Catawba College and the Bigger Picture: Helping Students Figure Out What Is Important in Life
May 23, 2019
“Here is the world. Beautiful and terrible things will happen. Don't be afraid.
The grace of God means something like: Here is your life. You might never have been, but you are because the party wouldn't have been complete without you.
They may forget what you said, but they will never forget how you made them feel.”
— Frederick Buechner, Poet, Presbyterian Theologian, Writer
“Tell me, what is it you plan to do with your one wild and precious life?”
— Mary Oliver, Poet
When Catawba College says that it educates “the whole student,” it’s means much more than a couple of words flashing on your screen or printed on a piece of paper.
Catawba College, particularly the Lilly Center for Vocation and Values, not only wants its students to learn and grow during their years at Catawba, but also to figure out what is important to them in life, as they close the books and head out to face the world.
Enter Dr. Ken Clapp, senior vice-president of the college, college chaplain, and assistant professor of religion. He is also director of the Lilly Center. During the school year, Clapp conducts vocational mini-retreats focusing on what is important to a student. The mini retreats grew out of collaboration with Dr. Kurt Corriher, retired professor at Catawba, who has served as facilitator for several of the events. Clapp calls them Life Journey Retreats, “a deep dive into vocation and values.”
In June and August, the Lilly Center also holds two-day retreats at Black Lake Retreat Center in Asheboro for its freshman class. Students reflect on what they feel that their vocational calling may be, as well as an receiving an introduction to college life.
At Clapp’s recent mini retreat, as the sun dipped and the campus grew quiet, he invited students to think about their “one life.” He began this way: “You only have one life – so what exactly do you plan to do with what the poet Mary Oliver refers to as ‘Your one wild and precious life.’ ”
From its inception at Catawba 15 years ago, the Lilly Center has focused on discovering the place to which God calls you. It is the place where our deep gladness and the world’s deep hunger meet, he tells the gathered students, quoting from Frederick Buechner, a Presbyterian theologian, poet, and novelist.
The goal, Clapp says, is to find that place of gladness, joy and meaning in your life. “It not about: How much money can I make.” He cites studies that show no correlation between money and happiness. The average household of four needs between $60,000 and $70,000 per year, he says. “After that, having more money doesn’t do that much to contributing to happiness.” It’s about being true to yourself.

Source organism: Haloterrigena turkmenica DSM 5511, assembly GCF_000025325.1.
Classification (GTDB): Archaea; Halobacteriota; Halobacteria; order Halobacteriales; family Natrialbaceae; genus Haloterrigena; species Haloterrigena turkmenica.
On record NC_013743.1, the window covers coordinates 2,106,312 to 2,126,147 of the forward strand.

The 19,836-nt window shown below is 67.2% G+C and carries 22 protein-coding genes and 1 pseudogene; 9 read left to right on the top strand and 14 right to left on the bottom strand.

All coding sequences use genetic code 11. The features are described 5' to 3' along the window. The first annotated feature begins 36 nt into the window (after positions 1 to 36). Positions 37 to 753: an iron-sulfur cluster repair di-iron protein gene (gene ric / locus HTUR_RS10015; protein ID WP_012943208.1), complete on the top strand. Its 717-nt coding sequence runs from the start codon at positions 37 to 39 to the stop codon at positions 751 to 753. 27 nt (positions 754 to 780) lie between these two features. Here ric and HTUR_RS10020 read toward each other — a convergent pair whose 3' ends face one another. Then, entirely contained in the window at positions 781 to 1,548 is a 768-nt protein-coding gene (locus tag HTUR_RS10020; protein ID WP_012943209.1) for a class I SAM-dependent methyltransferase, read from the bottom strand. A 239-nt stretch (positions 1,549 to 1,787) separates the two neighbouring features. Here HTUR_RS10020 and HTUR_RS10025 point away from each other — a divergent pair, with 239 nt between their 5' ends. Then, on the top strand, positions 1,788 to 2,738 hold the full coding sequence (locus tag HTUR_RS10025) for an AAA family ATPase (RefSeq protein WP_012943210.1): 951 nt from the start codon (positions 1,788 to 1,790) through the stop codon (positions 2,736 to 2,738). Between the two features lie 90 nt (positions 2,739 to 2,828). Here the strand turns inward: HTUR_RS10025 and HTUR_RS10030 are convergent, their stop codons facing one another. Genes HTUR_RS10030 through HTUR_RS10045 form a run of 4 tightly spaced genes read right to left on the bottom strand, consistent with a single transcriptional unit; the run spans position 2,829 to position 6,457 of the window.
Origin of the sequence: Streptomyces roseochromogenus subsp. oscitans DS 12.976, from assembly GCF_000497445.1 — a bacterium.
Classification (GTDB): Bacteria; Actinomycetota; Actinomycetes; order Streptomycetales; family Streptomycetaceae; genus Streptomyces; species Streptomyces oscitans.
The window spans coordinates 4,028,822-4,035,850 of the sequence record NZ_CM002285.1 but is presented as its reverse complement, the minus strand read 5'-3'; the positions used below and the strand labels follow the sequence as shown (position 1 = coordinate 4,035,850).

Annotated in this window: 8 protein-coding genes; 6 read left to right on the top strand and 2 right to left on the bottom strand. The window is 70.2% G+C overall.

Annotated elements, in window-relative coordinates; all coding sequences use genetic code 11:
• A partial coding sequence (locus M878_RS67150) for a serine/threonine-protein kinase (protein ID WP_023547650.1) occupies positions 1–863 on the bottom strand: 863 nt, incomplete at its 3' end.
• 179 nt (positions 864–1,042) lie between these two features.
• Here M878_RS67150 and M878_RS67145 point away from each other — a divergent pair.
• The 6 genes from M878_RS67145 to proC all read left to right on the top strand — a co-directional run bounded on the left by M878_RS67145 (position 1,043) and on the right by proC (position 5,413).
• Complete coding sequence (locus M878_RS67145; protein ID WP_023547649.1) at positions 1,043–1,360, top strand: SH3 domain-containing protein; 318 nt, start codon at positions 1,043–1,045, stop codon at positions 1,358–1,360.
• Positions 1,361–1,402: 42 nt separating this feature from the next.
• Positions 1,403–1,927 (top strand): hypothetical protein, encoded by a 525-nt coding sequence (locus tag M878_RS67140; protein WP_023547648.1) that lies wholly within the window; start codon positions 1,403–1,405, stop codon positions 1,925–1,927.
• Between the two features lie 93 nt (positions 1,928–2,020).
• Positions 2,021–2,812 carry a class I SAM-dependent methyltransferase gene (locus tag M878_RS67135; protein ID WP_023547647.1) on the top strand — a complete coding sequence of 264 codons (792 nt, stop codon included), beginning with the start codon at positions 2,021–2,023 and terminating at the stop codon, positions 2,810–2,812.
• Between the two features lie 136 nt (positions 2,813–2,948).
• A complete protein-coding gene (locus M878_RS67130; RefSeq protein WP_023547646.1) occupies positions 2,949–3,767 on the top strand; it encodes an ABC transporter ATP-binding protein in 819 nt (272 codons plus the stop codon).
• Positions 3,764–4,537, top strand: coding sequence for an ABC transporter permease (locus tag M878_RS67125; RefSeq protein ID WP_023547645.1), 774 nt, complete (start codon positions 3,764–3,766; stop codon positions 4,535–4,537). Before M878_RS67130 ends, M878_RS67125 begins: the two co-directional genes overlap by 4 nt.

But, he adds, happiness does lead to success. “We are successful because we are happy,” he says.
The word “vocation” in Latin means “to be called out … called to do something with our lives,” he says.
He talks about people in their 30s, 40s, and 50s who tell him: “I really wish that I had chosen differently.”
“And I ask, ‘Why didn’t you?’ They talk about parents, a good friend, or someone important to them who had expectations for them. They allowed others’ expectations to cause them to do something that they weren’t passionate about. I ask them if the person no longer has that influence, would that change what you would do vocationally?”
He suggests that students “stop networking and start ‘relationshipping.’ Take networking a step further and develop relationships with people who care about you … who want you to travel on the good road for you. A deeper life comes out of conversations,” he says.
The key is:
- Knowing who you are.
- Understanding your values.
- Knowing the gifts that God has given you.
He asks students to think about the three things that they feel they must accomplish in the next three months. The group bends over their notebooks. Then he asks for a second list: “Suppose the doctor has told you that you have six months to live. What would be on that second list of the three most important things in your life?
“If the lists are not the same,” he says, “think about what the second list suggests about what you consider important. That gives you a window of where you see your values. This is a clue to what you want to do vocationally.”
He moves on into his deep dive into life. “What accomplishment in the past six months are you most proud?” he asks them. “When was the last time that you did something just for somebody else and how did that make you feel?”
Thirdly, he has them think about what they would you if they did not have to answer to money constraints. “Throw off your inhibitions,” he says. “What would you do?”
He encourages them “to look for their passions. Find the vocation that allows you to express your passion and you will find joy and meaning in life.”